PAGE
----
CASUAL LEGAL: The Longstanding Rule to Address Ambiguity in Contracts

The Longstanding Rule to Address Ambiguity in Contracts

By James McTague

Reynolds Mirth Richards Farmer LLP

AMSC Casual Legal Service Provider

 

Contracts are often the result of extensive negotiations. Each party seeks to have the contract drafted in such a way that it favours their own interests. The consequence of this process can often be that some contractual provisions are unclear or ambiguous, which can result in parties to the contract interpreting provisions differently.

The contra proferentum rule is a longstanding legal doctrine that addresses how a court will interpret ambiguity in a contract. The latin phrase contra proferentum translates to ‘against the offeror’. The rule provides that any ambiguity in a contractual provision shall be interpreted against the interests of the party who drafted or introduced the provision.

The underling basis for the rule is that if a party sought to include an ambiguous or vague provision in the contract that results in their own favour, the benefit they receive from this act should be limited by having the ambiguity interpreted in a matter that is favourable to the party who did not include the provision – the innocent party.

When courts are applying this rule, they will first consider whether the language of the contract is sufficiently ambiguous to be unclear or uncertain. If it is determined that the language is sufficiently ambiguous, they will attempt to determine what the true intention of the parties was when the contract was established. Courts will consider available evidence to assist in determining the true intention of the parties. If the evidence does not clarify the true intention of the parties, courts will apply the rule and interpret the ambiguity or unclear provision in a way that is favourable to the party who did not draft the provision – the innocent party.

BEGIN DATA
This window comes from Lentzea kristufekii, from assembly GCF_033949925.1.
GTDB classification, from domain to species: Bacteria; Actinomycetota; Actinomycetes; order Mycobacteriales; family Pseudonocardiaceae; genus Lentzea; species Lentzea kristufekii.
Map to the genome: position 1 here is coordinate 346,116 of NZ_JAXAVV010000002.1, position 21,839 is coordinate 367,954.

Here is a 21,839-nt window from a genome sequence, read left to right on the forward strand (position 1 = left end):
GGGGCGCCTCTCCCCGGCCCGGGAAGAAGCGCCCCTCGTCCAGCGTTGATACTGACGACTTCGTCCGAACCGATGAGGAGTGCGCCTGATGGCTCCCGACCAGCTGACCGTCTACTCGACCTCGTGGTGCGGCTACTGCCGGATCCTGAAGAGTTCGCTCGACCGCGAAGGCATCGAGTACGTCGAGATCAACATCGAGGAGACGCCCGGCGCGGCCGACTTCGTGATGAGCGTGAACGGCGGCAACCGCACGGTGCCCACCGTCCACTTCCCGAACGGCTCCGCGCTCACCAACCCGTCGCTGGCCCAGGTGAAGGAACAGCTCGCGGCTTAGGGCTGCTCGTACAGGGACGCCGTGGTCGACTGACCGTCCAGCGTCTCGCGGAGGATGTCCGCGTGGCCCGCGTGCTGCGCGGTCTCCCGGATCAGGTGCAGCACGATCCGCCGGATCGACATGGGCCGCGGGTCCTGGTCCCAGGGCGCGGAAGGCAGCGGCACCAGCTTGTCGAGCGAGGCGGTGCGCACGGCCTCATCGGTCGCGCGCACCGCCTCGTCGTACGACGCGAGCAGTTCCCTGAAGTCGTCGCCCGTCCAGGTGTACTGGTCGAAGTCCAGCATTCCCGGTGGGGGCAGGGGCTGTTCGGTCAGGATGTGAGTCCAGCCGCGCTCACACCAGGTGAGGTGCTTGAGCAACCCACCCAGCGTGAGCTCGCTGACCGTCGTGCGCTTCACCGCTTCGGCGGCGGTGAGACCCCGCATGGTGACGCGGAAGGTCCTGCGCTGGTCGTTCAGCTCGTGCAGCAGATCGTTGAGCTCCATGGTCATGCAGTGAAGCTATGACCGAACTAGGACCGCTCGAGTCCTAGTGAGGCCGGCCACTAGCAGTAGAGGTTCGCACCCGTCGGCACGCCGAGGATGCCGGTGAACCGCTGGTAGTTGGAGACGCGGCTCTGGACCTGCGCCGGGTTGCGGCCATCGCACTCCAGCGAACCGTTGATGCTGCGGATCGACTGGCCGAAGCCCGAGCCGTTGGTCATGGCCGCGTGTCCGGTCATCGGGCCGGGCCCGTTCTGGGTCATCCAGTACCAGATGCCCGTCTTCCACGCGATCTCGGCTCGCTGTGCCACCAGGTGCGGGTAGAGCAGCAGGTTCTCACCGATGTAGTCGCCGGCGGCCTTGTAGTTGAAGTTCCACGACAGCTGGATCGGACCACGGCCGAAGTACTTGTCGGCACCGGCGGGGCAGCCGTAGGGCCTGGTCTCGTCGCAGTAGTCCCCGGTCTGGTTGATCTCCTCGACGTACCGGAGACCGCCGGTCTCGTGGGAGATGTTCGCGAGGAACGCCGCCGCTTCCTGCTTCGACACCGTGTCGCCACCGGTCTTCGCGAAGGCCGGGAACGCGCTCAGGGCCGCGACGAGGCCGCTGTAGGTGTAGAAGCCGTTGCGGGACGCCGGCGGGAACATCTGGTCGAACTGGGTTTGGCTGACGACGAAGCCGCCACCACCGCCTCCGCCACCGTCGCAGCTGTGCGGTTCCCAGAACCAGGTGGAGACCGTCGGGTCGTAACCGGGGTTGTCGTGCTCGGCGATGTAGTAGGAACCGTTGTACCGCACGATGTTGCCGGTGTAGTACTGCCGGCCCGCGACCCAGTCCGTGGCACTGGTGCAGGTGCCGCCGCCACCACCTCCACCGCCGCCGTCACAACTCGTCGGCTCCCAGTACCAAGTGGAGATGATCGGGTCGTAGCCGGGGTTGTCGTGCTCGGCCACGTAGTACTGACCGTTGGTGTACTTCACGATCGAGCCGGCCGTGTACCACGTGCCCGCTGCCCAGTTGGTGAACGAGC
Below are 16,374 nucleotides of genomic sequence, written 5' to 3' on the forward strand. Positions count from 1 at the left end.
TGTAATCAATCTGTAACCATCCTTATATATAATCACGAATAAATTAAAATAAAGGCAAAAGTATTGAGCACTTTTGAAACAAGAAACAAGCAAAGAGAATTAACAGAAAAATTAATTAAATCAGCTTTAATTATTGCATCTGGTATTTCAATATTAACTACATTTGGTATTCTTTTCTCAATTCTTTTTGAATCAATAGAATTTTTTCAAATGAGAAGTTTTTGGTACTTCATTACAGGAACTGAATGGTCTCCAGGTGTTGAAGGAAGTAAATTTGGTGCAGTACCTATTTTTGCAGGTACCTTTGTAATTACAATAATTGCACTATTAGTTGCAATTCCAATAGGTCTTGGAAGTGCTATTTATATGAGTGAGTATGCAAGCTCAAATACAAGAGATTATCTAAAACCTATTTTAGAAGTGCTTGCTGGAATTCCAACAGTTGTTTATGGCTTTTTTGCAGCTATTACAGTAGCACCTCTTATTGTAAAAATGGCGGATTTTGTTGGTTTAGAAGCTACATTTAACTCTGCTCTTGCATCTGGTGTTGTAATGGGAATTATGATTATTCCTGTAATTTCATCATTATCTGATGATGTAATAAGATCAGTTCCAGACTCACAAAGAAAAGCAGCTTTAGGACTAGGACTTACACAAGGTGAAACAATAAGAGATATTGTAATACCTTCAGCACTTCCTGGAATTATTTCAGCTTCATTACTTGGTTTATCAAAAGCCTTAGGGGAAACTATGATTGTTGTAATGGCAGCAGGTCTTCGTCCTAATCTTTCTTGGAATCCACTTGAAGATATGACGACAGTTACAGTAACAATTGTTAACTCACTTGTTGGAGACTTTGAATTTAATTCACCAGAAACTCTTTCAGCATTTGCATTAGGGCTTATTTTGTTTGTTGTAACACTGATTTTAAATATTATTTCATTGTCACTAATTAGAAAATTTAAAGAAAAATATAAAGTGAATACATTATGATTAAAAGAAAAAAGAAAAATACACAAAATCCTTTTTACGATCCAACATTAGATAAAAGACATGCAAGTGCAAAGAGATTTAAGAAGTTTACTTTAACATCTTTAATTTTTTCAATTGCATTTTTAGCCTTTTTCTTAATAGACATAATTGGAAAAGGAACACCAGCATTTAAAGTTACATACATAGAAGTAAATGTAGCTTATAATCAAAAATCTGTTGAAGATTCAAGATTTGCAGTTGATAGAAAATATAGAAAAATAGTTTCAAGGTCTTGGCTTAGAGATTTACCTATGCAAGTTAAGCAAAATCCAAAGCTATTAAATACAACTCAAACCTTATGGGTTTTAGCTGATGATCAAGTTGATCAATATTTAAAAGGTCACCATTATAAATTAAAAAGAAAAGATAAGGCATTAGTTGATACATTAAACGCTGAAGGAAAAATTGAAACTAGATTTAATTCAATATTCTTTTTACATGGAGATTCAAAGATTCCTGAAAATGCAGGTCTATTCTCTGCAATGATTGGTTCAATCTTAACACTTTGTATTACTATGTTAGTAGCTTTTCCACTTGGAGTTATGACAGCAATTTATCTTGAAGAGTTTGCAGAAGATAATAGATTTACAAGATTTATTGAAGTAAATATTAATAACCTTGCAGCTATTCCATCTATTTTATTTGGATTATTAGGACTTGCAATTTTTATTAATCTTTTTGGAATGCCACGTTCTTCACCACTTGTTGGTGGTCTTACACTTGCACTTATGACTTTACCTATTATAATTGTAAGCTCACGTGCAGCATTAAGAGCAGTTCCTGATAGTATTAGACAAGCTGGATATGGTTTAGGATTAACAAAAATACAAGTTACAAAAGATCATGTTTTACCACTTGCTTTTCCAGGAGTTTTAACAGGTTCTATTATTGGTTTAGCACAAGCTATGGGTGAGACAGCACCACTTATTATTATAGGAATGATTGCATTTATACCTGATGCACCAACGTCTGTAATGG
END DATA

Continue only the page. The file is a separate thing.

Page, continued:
The rule is still commonly applied to address ambiguity. As municipalities often draft various contracts and agreements, it is critical to ensure that the contract is clear and unambiguous to avoid having any ambiguity interpreted in a manner that is unfavorable to the municipality. Further, clear contractual language can be sufficient to contract out of the rule by confirming that the contract was prepared mutually and no ambiguity should be interpreted against the drafter.


To access AMSC’s Casual Legal Helpline, AUMA members can call toll-free to 1-800-661-7673 or email casuallegal [at] amsc.ca and reach the municipal legal experts at Reynolds Mirth Richards and Farmer LLP. For more information on the Casual Legal Service, please contact riskcontrol [at] auma.ca, or call 310-AUMA (2862) to speak to AUMA’s Risk Management staff. Any Regular or Associate member of the AUMA can access the Casual Legal Service.

DISCLAIMER: This article is meant to provide information only and is not intended to provide legal advice. You should seek the advice of legal counsel to address your specific set of circumstances. Although every effort has been made to provide current and accurate information, changes to the law may cause the information in this article to be outdated.